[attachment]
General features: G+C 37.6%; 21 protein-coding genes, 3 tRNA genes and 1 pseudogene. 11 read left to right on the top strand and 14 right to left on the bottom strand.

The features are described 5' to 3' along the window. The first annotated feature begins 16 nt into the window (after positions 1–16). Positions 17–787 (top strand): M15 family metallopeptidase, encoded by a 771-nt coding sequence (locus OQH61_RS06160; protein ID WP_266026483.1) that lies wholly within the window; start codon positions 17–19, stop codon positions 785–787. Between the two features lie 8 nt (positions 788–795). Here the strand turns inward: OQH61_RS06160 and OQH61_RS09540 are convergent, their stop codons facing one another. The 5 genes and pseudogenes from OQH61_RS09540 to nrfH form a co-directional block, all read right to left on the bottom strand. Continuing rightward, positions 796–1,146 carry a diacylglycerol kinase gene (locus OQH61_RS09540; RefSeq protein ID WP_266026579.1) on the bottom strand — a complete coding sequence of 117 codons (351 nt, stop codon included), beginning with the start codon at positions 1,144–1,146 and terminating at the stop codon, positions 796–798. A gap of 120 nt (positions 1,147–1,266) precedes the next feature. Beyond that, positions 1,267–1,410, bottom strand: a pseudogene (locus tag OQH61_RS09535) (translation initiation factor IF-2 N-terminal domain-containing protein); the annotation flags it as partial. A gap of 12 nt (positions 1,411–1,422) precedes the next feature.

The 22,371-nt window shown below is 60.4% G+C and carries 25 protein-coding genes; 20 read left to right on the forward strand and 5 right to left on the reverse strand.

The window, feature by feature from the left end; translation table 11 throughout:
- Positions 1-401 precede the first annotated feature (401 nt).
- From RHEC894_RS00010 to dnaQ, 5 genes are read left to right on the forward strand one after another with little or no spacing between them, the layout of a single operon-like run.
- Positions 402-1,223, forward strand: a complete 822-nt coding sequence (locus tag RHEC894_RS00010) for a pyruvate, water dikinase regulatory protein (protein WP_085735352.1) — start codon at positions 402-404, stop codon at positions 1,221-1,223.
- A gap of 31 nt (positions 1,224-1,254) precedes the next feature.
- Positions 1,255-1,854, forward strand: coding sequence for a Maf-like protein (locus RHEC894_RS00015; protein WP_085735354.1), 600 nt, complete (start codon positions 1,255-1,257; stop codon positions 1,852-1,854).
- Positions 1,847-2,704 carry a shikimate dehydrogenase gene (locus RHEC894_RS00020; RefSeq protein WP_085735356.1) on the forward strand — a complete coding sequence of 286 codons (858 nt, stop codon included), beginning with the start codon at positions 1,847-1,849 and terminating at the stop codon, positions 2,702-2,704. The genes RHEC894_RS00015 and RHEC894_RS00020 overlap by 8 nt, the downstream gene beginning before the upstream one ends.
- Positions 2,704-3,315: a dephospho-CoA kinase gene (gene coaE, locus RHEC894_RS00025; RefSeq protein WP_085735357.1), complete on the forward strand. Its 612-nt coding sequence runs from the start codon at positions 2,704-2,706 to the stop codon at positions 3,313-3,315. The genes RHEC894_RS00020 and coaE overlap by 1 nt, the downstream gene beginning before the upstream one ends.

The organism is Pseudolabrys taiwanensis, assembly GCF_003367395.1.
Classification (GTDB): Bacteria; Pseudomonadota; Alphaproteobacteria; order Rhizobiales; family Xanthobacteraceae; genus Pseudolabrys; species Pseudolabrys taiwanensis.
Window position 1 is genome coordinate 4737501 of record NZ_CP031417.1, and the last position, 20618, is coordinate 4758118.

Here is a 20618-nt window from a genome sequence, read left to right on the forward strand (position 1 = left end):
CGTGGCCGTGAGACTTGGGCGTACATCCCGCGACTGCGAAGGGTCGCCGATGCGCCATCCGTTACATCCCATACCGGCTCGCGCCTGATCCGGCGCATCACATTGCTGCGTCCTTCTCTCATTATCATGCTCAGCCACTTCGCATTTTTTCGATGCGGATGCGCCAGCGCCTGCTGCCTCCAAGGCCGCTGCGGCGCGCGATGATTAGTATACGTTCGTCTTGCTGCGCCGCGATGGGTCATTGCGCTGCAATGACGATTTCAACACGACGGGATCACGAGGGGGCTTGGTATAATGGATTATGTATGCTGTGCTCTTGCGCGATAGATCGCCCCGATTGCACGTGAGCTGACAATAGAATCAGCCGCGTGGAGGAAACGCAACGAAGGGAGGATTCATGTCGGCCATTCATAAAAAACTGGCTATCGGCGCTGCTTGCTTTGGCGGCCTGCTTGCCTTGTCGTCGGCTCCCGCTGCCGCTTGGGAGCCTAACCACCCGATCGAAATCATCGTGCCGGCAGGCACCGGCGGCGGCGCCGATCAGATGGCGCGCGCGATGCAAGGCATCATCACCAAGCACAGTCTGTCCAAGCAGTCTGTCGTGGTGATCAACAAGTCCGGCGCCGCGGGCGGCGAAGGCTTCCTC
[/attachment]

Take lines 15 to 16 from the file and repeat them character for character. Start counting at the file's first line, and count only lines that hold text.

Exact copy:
Here is a 20618-nt window from a genome sequence, read left to right on the forward strand (position 1 = left end):
CGTGGCCGTGAGACTTGGGCGTACATCCCGCGACTGCGAAGGGTCGCCGATGCGCCATCCGTTACATCCCATACCGGCTCGCGCCTGATCCGGCGCATCACATTGCTGCGTCCTTCTCTCATTATCATGCTCAGCCACTTCGCATTTTTTCGATGCGGATGCGCCAGCGCCTGCTGCCTCCAAGGCCGCTGCGGCGCGCGATGATTAGTATACGTTCGTCTTGCTGCGCCGCGATGGGTCATTGCGCTGCAATGACGATTTCAACACGACGGGATCACGAGGGGGCTTGGTATAATGGATTATGTATGCTGTGCTCTTGCGCGATAGATCGCCCCGATTGCACGTGAGCTGACAATAGAATCAGCCGCGTGGAGGAAACGCAACGAAGGGAGGATTCATGTCGGCCATTCATAAAAAACTGGCTATCGGCGCTGCTTGCTTTGGCGGCCTGCTTGCCTTGTCGTCGGCTCCCGCTGCCGCTTGGGAGCCTAACCACCCGATCGAAATCATCGTGCCGGCAGGCACCGGCGGCGGCGCCGATCAGATGGCGCGCGCGATGCAAGGCATCATCACCAAGCACAGTCTGTCCAAGCAGTCTGTCGTGGTGATCAACAAGTCCGGCGCCGCGGGCGGCGAAGGCTTCCTC